Monica Amsterdam, CHC, AADP, FDN-P is the director of nutrition at the Medical and Wellness Center of New Jersey, a premier state-of-the-art rehabilitation center that specializes in wellness by offering programs in: integrative medicine/nutrition, sports therapy, and chronic pain resolution. With more than two decades of industry experience, Monica continues to transform and improve the quality of life for her clients via her customized programs designed to promote weight loss, improve organ function, boost metabolism functionality, create a supplement regimen, control chronic disease and inflammation, and regulate a healthy digestion.
Monica first got into nutrition when she was a kid and realized that what she ate affected her performance as a gymnast.
“At an early age, I realized how food could affect my body and its functions. I remember telling my mom and my pediatrician how certain foods made me feel sick and bothered my stomach… When I was a teenager, I became aware how the food I was eating could make a difference in my appearance and on how I felt physically and emotionally.”
I asked Monica what small changes someone can make in their diet that can have a big impact on their performance. The first thing she said was to drink water. Waiting to drink until you are thirsty means that you are already dehydrated which can lead to cramping and poor play in any sport. So keep drinking that water! She then said that, “60-90, minutes before a competition, game or training, they should eat some complex carbs like sweet potatoes, brown rice, quinoa, millet, or buckwheat. This will keep their energy up avoiding running out of gas.” Lastly, she said eating the right amount of proteins is imperative for any athlete. Protein not only helps build muscles but also helps athletes recover and heal from injuries. “Good sources of proteins are chicken, turkey, grass-fed beef, eggs, fish, best if wild caught, the best way to cook these foods is to bake, boil, steam, grill them, and avoid frying them.”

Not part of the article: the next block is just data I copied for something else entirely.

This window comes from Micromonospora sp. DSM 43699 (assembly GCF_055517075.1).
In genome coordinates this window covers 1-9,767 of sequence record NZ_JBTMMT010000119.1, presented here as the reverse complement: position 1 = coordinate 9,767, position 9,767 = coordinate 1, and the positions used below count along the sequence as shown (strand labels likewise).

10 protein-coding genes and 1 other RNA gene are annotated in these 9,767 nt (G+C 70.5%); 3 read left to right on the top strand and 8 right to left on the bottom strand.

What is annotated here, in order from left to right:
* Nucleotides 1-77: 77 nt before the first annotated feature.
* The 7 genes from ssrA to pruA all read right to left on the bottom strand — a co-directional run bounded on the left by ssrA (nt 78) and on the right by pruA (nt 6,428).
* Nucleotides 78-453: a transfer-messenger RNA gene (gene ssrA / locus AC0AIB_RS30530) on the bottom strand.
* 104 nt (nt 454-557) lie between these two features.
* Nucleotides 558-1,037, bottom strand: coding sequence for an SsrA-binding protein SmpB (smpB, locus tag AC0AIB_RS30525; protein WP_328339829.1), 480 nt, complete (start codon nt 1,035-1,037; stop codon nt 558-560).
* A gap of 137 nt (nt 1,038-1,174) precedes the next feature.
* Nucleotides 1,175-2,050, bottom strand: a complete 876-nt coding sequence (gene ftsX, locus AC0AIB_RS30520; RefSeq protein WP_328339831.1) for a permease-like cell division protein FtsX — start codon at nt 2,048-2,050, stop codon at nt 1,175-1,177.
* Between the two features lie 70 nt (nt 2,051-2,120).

Monica even put together a small list of great recovery snacks so you can make sure your kids are ready to play the next day.
– Nut or seed butter with an apple or banana
– Fruit with a healthy, organic non-processed jerky
– Hard boiled eggs with fruits
– Homemade trail mix
– Nuts and seeds
– Hummus and cut vegetables
– Baked potato with protein of their choice
Lastly, I asked Monica what some things parents and kids should look out for when buying and eating snacks are, and she gave me some great answers.
“Fiber: Look for fiber content in grain products. Any product with less than 2 grams of fiber per 100 calories is unlikely to be a “ “real” whole grain product. Products with 2 or more grams of fiber per 100 calories are generally a good choice. Look for options with short ingredient lists. These tend to be the less processed and a better choice… Avoid partially hydrogenated oil: this is harmful “trans” fat… Stay away from High Fructose Corn syrup: this is the most common form of added sugar and should be avoided as artificial flavoring and colorings. Lastly Don’t be fooled by the front of the package-Look at the food label instead!”
For more information on Monica, you can call her office at 973-359-4400 or email her at firstname.lastname@example.org. You can also read more of her bio here.
For more information on nutrition, Monica suggests looking up Nutrition Detective Dr. David Katz. You can check out his website here.
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